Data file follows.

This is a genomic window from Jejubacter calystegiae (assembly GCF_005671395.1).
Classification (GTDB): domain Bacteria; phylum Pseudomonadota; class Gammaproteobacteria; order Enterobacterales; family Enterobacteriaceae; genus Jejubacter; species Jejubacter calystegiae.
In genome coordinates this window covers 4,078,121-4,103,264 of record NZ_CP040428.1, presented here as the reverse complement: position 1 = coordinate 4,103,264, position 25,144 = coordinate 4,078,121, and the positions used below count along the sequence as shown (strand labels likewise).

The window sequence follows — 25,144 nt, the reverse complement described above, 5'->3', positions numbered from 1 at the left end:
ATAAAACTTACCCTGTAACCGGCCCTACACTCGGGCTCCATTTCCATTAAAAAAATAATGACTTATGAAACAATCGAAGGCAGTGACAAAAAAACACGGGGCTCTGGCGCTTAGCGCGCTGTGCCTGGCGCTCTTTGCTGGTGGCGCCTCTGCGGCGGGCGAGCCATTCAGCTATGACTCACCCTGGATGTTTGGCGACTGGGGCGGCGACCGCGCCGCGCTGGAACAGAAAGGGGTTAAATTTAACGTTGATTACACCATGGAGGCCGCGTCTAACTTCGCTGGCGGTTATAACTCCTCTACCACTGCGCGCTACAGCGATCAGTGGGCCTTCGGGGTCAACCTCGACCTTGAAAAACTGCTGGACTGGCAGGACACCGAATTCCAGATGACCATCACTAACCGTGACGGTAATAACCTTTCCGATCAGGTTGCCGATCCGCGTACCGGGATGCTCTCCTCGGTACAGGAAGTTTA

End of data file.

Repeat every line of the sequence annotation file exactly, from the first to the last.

This is a genomic window from Jejubacter calystegiae (assembly GCF_005671395.1).
Classification (GTDB): domain Bacteria; phylum Pseudomonadota; class Gammaproteobacteria; order Enterobacterales; family Enterobacteriaceae; genus Jejubacter; species Jejubacter calystegiae.
In genome coordinates this window covers 4,078,121-4,103,264 of record NZ_CP040428.1, presented here as the reverse complement: position 1 = coordinate 4,103,264, position 25,144 = coordinate 4,078,121, and the positions used below count along the sequence as shown (strand labels likewise).

The window sequence follows — 25,144 nt, the reverse complement described above, 5'->3', positions numbered from 1 at the left end:
ATAAAACTTACCCTGTAACCGGCCCTACACTCGGGCTCCATTTCCATTAAAAAAATAATGACTTATGAAACAATCGAAGGCAGTGACAAAAAAACACGGGGCTCTGGCGCTTAGCGCGCTGTGCCTGGCGCTCTTTGCTGGTGGCGCCTCTGCGGCGGGCGAGCCATTCAGCTATGACTCACCCTGGATGTTTGGCGACTGGGGCGGCGACCGCGCCGCGCTGGAACAGAAAGGGGTTAAATTTAACGTTGATTACACCATGGAGGCCGCGTCTAACTTCGCTGGCGGTTATAACTCCTCTACCACTGCGCGCTACAGCGATCAGTGGGCCTTCGGGGTCAACCTCGACCTTGAAAAACTGCTGGACTGGCAGGACACCGAATTCCAGATGACCATCACTAACCGTGACGGTAATAACCTTTCCGATCAGGTTGCCGATCCGCGTACCGGGATGCTCTCCTCGGTACAGGAAGTTTA